Managing Procrastination and Getting the Work Done

April first and no fooling, it’s time to embark on my Camp Nanowrimo writing project. I’ll be writing 1,200 words a day, every day this month. So when I saw the article titled: Why You Procrastinate (It Has Nothing to Do With Self Control), in the New York Times last week it seemed apropos. It’s a long read and at risk of encouraging said procrastination, I recommend it. In it Lieberman argues that:

“Procrastination isn’t a unique character flaw or a mysterious curse on your ability to manage time, but a way of coping with challenging emotions and negative moods induced by certain tasks — boredom, anxiety, insecurity, frustration, resentment, self-doubt and beyond.”

This insight is particularly important for writers because crafting meaningful narratives that have emotional resonance requires us to access our lived experiences and to practice empathy. We need to allow ourselves to feel deeply when we imagine and remember experiences that run the gamut of emotions from thrilling to terribly painful. As any writer knows, it’s hard work – hard emotional work.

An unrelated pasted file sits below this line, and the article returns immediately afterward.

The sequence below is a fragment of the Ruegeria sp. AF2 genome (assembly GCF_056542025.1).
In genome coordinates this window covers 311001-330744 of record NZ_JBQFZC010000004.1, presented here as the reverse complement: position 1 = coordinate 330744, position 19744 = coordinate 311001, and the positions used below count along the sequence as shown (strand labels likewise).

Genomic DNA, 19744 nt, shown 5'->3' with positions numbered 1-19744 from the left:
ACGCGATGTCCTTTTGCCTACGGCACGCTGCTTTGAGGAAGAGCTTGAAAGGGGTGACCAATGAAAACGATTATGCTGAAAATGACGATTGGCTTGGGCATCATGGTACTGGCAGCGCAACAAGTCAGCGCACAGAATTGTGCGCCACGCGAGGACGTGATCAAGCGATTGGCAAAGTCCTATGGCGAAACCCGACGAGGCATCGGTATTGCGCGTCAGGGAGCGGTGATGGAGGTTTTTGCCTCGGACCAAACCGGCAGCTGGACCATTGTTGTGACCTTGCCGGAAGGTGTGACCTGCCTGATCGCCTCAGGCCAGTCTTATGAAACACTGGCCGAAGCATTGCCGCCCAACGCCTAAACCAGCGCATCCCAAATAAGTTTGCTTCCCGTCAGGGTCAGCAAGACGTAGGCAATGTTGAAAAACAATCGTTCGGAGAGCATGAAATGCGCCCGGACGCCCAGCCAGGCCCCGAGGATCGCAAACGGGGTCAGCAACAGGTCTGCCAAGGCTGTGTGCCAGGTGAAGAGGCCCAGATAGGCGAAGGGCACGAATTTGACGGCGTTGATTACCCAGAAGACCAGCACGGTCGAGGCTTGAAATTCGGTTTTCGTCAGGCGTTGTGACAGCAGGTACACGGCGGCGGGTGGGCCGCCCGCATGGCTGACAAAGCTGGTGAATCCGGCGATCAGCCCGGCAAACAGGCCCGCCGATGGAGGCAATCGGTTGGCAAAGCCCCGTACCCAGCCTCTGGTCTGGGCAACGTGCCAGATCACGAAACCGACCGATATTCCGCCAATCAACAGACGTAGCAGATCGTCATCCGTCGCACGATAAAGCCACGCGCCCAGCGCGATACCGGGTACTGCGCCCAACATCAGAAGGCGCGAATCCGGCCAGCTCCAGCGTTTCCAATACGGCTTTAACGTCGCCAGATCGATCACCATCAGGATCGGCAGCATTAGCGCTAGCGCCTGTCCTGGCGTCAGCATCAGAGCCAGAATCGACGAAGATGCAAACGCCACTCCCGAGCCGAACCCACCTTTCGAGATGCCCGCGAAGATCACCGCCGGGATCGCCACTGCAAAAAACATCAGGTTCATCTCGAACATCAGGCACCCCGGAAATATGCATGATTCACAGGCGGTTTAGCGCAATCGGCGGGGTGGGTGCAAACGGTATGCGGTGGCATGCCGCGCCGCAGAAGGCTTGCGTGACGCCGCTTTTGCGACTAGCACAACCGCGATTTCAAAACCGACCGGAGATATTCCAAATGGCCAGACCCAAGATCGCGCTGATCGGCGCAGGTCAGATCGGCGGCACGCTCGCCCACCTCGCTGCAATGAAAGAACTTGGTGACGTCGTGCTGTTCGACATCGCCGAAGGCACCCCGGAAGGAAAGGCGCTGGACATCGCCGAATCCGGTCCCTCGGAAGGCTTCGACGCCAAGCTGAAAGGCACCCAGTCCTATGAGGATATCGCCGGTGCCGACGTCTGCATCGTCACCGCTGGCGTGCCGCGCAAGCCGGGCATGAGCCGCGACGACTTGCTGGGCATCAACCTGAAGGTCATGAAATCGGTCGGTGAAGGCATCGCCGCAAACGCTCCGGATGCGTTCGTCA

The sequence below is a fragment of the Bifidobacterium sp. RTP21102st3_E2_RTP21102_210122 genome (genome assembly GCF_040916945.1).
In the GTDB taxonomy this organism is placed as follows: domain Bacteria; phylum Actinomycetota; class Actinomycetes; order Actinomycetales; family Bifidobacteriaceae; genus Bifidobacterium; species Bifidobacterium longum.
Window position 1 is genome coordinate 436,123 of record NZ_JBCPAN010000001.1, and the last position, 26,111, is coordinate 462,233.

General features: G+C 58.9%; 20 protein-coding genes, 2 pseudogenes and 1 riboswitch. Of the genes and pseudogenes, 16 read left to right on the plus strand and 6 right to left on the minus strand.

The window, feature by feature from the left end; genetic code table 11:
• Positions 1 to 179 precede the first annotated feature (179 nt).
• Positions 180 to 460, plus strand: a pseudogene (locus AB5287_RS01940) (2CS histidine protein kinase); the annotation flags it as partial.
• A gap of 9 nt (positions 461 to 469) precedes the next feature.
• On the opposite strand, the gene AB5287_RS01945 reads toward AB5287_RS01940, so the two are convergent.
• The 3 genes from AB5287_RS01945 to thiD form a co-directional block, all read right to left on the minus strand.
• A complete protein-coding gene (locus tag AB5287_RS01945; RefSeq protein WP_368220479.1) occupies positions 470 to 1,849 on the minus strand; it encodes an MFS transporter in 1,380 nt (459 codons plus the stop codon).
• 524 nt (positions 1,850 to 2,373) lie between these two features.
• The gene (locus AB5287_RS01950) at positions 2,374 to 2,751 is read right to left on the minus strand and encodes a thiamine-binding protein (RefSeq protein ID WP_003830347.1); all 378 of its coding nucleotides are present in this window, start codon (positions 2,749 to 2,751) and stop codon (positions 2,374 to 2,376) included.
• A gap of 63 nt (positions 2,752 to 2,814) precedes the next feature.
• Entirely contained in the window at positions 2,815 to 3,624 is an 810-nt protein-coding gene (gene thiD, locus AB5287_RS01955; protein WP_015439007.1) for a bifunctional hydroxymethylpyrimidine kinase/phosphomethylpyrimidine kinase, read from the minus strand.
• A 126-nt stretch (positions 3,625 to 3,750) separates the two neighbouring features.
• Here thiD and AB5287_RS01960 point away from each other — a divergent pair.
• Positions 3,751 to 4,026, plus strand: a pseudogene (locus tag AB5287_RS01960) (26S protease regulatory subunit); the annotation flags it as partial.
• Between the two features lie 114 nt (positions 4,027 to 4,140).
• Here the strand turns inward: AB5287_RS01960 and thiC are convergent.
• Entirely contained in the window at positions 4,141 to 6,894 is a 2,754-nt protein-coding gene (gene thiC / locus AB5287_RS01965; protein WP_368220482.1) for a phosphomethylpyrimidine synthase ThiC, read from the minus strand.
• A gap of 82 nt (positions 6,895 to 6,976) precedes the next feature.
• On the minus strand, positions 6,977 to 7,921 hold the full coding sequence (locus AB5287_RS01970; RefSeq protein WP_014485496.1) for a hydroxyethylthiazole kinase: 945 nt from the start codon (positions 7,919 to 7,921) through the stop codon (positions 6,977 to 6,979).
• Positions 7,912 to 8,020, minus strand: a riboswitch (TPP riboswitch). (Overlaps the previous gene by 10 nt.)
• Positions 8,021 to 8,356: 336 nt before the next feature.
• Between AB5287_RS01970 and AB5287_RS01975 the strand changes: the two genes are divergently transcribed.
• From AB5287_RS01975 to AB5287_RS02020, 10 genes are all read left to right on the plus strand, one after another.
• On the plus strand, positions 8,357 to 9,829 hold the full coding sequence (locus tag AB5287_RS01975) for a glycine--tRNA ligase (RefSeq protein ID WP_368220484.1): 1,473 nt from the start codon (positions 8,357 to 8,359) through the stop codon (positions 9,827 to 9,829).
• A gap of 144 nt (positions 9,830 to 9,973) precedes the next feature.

Of course people avoid work for all sorts of reasons, but acknowledging the emotional labor required to create a deeply-felt story is a useful tool in managing the time and resources needed to get the work done. That’s why I titled this post “managing” procrastination. If procrastination is tied to our emotions, and we cannot “defeat” or “banish” them, then we must work with them. I think it is more useful to acknowledge the push-pull of time, tasks, and emotions – especially when the task is one that requires us to venture inward and draw out something that has emotional weight and impact.